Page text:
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We are decommissioning around 40 Dell desktops. We would like to donate them but drives need to be wiped. What's the best approach to wipe them all as efficiently as possible?

Is it standard practice to reinstall the OEM OS before donation or is this generally taken care of by the recipient? If I need to reinstall the OS, what's the best approach for imaging 3 different models?

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6 Answers

up vote 27 down vote accepted

Standard practice depends on how good a wipe you need.

Fast wipe: Write one pass of zeros across the whole drive.
Thorough wipe: Write alternating passes of zeros and ones across the whole drive at least twice.
DoD Wipe: Write multiple (I believe the standard is 7?) passes of alternating ones and zeros across the whole drive.

A tool like dban is probably the best way to accomplish this on a large number of systems.

(Note that this assumes traditional (spinning magnetic) hard drives. SSDs are Different and Special)


Re: the OS, Typically I turn over the media and license keys to the organization I'm donating to, but leave the machine blank in the state it was after the wipe was completed. This lets the recipient decide what OS they want to install and go about it however they wish (and if the machines wind up in a technical-training setting they may want their students to install the OS themselves).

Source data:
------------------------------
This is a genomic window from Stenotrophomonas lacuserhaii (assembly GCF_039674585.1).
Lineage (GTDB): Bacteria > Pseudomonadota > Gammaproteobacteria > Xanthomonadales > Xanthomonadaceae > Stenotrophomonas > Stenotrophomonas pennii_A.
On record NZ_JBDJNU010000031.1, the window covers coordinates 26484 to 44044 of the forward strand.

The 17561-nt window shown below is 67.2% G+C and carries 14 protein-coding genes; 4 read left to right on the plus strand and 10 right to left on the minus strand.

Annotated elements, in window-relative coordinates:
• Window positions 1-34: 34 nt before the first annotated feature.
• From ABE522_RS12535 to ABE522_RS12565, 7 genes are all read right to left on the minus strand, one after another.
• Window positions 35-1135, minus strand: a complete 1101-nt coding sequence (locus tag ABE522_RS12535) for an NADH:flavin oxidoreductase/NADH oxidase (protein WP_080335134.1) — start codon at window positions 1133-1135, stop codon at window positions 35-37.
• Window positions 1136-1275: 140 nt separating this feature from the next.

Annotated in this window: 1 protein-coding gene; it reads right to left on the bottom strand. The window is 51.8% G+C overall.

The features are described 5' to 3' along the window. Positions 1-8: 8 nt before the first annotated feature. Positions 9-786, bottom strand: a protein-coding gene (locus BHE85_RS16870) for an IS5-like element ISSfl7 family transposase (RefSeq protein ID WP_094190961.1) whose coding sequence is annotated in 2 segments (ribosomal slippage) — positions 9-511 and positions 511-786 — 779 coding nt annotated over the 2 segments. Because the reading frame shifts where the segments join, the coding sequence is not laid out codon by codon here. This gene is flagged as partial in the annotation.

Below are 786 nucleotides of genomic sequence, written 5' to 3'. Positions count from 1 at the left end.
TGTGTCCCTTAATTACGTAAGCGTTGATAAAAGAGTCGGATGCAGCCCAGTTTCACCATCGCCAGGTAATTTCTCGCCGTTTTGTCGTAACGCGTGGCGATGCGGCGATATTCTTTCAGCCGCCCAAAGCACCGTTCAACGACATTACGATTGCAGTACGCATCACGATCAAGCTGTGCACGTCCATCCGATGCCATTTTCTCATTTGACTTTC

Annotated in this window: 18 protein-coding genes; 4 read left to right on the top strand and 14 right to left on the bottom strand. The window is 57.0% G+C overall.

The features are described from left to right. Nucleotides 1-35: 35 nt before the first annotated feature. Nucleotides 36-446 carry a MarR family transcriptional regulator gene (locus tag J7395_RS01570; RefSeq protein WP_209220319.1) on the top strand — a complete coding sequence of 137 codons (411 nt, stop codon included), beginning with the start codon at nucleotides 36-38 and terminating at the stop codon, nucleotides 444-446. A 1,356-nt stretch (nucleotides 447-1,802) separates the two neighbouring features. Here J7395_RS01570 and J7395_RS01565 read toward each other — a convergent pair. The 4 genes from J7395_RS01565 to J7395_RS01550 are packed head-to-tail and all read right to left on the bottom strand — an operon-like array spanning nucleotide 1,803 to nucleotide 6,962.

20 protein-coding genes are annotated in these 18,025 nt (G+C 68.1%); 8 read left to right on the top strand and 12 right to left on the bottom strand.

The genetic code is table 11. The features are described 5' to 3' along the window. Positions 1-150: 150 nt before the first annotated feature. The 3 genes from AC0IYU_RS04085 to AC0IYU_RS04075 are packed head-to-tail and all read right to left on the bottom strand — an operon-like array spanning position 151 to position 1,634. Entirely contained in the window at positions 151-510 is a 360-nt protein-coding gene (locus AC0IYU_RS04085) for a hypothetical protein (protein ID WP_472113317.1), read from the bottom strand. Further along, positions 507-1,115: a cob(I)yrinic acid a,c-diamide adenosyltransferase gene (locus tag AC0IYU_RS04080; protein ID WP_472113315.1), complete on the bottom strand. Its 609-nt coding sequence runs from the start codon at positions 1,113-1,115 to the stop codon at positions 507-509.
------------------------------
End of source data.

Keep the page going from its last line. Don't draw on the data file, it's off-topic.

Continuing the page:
If you install an operating system that requires a license (Windows) ensure that the license is with the machine (this covers your legal posterior).

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+1 for keeping license key with the machine. I picked up some machines from a surplus outfit once only to discover that someone tore the OEM Window's CoA sticker off of them. Annoying. –  kce Mar 21 '12 at 20:16
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+1 Wipe, leave blank, dump on donee. Write-off! =] –  Chris S Mar 21 '12 at 21:14
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@aseq If your data is sensitive enough that only NSA-Approved destruction techniques will suffice you shouldn't be donating your machines anyway. Once the decision has been made to donate any of the methods above are more than sufficient to prevent recovery unless the attacker substantial resources. I appreciate your paranoia, but in the real world tax write-offs for donating hardware are very attractive and the residual risk is very small. –  voretaq7 Mar 21 '12 at 22:20
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At the risk of shilling, we've discussed data sanitisation and disposition a few times on security.se. One example I was involved with: security.stackexchange.com/questions/11316 –  Scott Pack Mar 22 '12 at 0:08
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One pass with zeros is enough. –  DaleSwanson Mar 22 '12 at 1:48